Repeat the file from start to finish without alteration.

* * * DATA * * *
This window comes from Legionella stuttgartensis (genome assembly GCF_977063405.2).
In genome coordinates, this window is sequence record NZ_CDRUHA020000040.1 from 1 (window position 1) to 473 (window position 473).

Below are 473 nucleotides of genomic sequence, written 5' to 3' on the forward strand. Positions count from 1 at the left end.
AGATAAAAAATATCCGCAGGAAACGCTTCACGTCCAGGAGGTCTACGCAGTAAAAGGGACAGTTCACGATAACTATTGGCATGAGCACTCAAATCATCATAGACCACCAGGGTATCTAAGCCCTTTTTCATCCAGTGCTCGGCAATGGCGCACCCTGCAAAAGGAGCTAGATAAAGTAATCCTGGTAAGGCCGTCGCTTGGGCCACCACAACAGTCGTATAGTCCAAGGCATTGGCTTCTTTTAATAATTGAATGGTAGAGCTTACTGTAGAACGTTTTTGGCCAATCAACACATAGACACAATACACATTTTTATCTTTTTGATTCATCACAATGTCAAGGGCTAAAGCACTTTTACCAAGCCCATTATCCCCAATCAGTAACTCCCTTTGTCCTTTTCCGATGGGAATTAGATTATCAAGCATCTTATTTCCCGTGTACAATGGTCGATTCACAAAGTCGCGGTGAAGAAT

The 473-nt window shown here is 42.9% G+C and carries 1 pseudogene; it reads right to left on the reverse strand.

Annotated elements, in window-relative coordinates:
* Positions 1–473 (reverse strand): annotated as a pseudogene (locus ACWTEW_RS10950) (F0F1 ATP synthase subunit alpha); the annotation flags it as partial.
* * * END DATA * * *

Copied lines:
This window comes from Legionella stuttgartensis (genome assembly GCF_977063405.2).
In genome coordinates, this window is sequence record NZ_CDRUHA020000040.1 from 1 (window position 1) to 473 (window position 473).

Below are 473 nucleotides of genomic sequence, written 5' to 3' on the forward strand. Positions count from 1 at the left end.
AGATAAAAAATATCCGCAGGAAACGCTTCACGTCCAGGAGGTCTACGCAGTAAAAGGGACAGTTCACGATAACTATTGGCATGAGCACTCAAATCATCATAGACCACCAGGGTATCTAAGCCCTTTTTCATCCAGTGCTCGGCAATGGCGCACCCTGCAAAAGGAGCTAGATAAAGTAATCCTGGTAAGGCCGTCGCTTGGGCCACCACAACAGTCGTATAGTCCAAGGCATTGGCTTCTTTTAATAATTGAATGGTAGAGCTTACTGTAGAACGTTTTTGGCCAATCAACACATAGACACAATACACATTTTTATCTTTTTGATTCATCACAATGTCAAGGGCTAAAGCACTTTTACCAAGCCCATTATCCCCAATCAGTAACTCCCTTTGTCCTTTTCCGATGGGAATTAGATTATCAAGCATCTTATTTCCCGTGTACAATGGTCGATTCACAAAGTCGCGGTGAAGAAT

The 473-nt window shown here is 42.9% G+C and carries 1 pseudogene; it reads right to left on the reverse strand.

Annotated elements, in window-relative coordinates:
* Positions 1–473 (reverse strand): annotated as a pseudogene (locus ACWTEW_RS10950) (F0F1 ATP synthase subunit alpha); the annotation flags it as partial.